The Most Popular Hikes of Southern Utah
Utah is famous for its five “mighty” national parks, and rightly so. It’s hard to beat the magnificent scenery and variety of hiking adventures offered by Utah’s national parks. From Arches National Park to Bryce Canyon to Canyonlands to Capitol Reef to Zion National Park, this article describes the most popular hikes of Southern Utah.
Taylor Creek—Kolob Canyons
Taylor Creek—Kolob Canyons is a perfect hike for families who can do five miles. It’s located about 40 miles north of the main part of Zion National Park; but without a connecting road from the more visited southern part, it is less crowded. Showing off colorful and awe-spiring vistas, this trail crosses over a creek many times. Toward the end of the trail, notice some cabins, built in the early 20th Century. The hike’s intensity is rated easy.
Cedar Breaks National Monument and Spectra Point are parts of the geologic formation of Bryce Canyon National Park and sit about a half-hour drive from Cedar City, Utah. At a higher altitude than most hikes of Southern Utah, Cedar Breaks will exhibit aspen trees, evergreens, and colorful wildflowers. The huge, natural amphitheater is filled with rust-colored and red-rock spires. Hikers can choose between a two-mile and a four-mile hike to Ramparts Overlook. This way, you’ll meet with a stark contrast of scenery. On one side grows an alpine forest, and on the other side rests an alien scene of hoodoos and cliffs. This hike is rated at an easy intensity.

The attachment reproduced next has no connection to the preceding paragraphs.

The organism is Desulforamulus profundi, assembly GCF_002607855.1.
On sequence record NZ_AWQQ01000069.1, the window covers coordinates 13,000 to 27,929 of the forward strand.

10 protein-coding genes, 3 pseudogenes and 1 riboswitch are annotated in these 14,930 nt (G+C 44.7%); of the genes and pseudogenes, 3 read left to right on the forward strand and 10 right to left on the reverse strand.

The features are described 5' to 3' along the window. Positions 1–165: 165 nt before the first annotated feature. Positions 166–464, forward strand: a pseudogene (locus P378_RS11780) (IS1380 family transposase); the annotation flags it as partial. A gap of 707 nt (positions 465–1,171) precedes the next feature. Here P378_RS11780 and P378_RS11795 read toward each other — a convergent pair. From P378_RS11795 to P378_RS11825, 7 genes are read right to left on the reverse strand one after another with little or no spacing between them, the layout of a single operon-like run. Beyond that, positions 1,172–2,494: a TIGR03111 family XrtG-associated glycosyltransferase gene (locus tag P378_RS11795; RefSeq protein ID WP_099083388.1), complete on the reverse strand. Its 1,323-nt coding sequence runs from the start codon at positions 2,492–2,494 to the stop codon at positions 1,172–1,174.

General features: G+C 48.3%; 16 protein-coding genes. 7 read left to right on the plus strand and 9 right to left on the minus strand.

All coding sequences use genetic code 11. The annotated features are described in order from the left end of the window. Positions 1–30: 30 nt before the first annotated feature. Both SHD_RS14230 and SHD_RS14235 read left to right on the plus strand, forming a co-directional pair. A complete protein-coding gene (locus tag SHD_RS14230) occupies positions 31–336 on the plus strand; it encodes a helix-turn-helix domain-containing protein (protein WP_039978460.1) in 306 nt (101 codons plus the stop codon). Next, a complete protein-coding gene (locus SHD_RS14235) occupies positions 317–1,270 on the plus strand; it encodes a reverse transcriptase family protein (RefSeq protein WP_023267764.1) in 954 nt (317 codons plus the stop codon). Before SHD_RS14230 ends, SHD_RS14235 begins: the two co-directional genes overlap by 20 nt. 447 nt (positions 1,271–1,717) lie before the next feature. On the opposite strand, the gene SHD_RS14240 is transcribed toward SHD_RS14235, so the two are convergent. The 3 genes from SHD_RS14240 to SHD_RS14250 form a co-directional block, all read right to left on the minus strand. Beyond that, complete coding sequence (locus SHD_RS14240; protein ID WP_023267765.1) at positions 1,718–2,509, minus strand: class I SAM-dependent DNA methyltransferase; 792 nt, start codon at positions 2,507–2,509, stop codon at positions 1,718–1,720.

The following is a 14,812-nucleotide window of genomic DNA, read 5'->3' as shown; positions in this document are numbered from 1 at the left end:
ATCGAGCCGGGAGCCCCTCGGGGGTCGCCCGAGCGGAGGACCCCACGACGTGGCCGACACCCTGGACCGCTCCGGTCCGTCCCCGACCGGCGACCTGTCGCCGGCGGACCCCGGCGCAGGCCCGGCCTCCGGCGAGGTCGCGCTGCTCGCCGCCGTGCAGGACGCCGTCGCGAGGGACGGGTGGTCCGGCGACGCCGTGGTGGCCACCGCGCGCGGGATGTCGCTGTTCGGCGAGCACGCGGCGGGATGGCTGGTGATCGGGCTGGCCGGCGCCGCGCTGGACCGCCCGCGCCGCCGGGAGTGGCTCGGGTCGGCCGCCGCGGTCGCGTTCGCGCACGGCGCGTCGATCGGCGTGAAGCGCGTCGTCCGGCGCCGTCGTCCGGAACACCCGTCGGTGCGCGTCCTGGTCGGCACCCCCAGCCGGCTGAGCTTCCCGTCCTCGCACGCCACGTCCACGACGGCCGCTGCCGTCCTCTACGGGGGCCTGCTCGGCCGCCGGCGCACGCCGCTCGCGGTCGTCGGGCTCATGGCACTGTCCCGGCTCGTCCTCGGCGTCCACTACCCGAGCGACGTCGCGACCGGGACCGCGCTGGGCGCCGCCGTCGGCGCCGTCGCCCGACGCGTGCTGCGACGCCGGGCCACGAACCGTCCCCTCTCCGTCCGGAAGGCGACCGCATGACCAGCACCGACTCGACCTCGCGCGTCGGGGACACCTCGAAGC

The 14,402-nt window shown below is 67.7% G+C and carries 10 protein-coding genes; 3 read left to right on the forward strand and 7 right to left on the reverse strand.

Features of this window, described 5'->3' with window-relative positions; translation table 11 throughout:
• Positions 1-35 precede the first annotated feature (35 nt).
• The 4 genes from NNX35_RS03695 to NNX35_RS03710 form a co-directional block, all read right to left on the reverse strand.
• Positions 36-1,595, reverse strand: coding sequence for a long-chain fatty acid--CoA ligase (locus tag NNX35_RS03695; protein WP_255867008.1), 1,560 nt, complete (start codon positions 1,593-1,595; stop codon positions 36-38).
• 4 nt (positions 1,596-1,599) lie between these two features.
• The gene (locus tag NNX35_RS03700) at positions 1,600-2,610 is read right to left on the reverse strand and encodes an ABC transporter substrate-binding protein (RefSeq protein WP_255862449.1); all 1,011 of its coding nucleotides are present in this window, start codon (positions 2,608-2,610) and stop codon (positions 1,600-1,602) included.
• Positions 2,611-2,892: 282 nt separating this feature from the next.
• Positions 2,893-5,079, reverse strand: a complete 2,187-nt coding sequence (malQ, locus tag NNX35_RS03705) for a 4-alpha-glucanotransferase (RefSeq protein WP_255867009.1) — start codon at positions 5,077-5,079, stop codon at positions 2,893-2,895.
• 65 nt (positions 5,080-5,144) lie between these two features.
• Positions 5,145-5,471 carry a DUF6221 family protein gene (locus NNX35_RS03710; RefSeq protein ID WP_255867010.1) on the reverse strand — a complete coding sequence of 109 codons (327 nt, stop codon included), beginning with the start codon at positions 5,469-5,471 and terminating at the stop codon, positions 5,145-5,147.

The Cascade Falls of Dixie National Forest is definitely one of the most popular hikes of Southern Utah. Only one mile long, it’s great for families and pets, too. It’s rated as easy intensity. The trail follows the Virgin River and allows a view of Zion National Park in the distance. Waterfalls wash down the cliffs on one side of the trail. The trail provides spectacular views throughout the hike, and you can sit on the occasional benches to enjoy your snacks and water. At the return point of the trail, see a waterfall pouring out of a cave that drains part of Navajo Lake and feeds headwaters of the Virgin River.
Observation Point at Zion National Park has been a hiker’s favorite for many years because of the workout it offers and its spectacular views from a high elevation. The eight miles round-trip will have steep ascents and descents, which test your fitness level and your shoes. The trail begins at the Weeping Rock parking lot, works up to a view of the Big Bend of the Virgin River, and then reaches Echo Canyon. From here, enjoy a gorgeous region of sandstone formations, pretty waterfalls, and steep canyon walls. Water, snacks, fitness, and good hiking shoes are recommended. Observation Point is one of the most popular hikes of Southern Utah, though strenuous.
Queen’s Garden And Navajo Loop
Queen’s Garden of Bryce Canyon and the Navajo Loop Trail require moderate effort. You have your choice of two or three miles to see Bryce Canyon in all its glory. Beginning at Sunrise Point, take the Queen’s Garden Trail hike down to a maze of hoodoos (vertical columns off colorful sandstone that look other-worldly). Eventually, you encounter the eerie namesake for the trail: a natural hoodoo sculpture that resembles Queen Victoria. Take a picture.
Kanarraville Falls hike runs about five miles and is best to venture in summer or fall. A moderate-level hike, it is famous for its slot canyons, natural waterfalls, and stream to wade through a stream, bordered by steep walls of rock. Be sure to check the weather forecasts for rain because a flash flood can trap you between the great rock walls.
Angels Landing at Zion National Park is known the world over for being strenuous and scary, especially if you fear heights. Narrow ridges and sharp switchbacks make Angels Landing a great hike for thrill seekers. Because of the narrow ridge toward hike’s end, chains are installed to hold onto for dear life. Don’t go if you’re unfit or have acrophobia.
The Most Popular Hikes of Southern Utah
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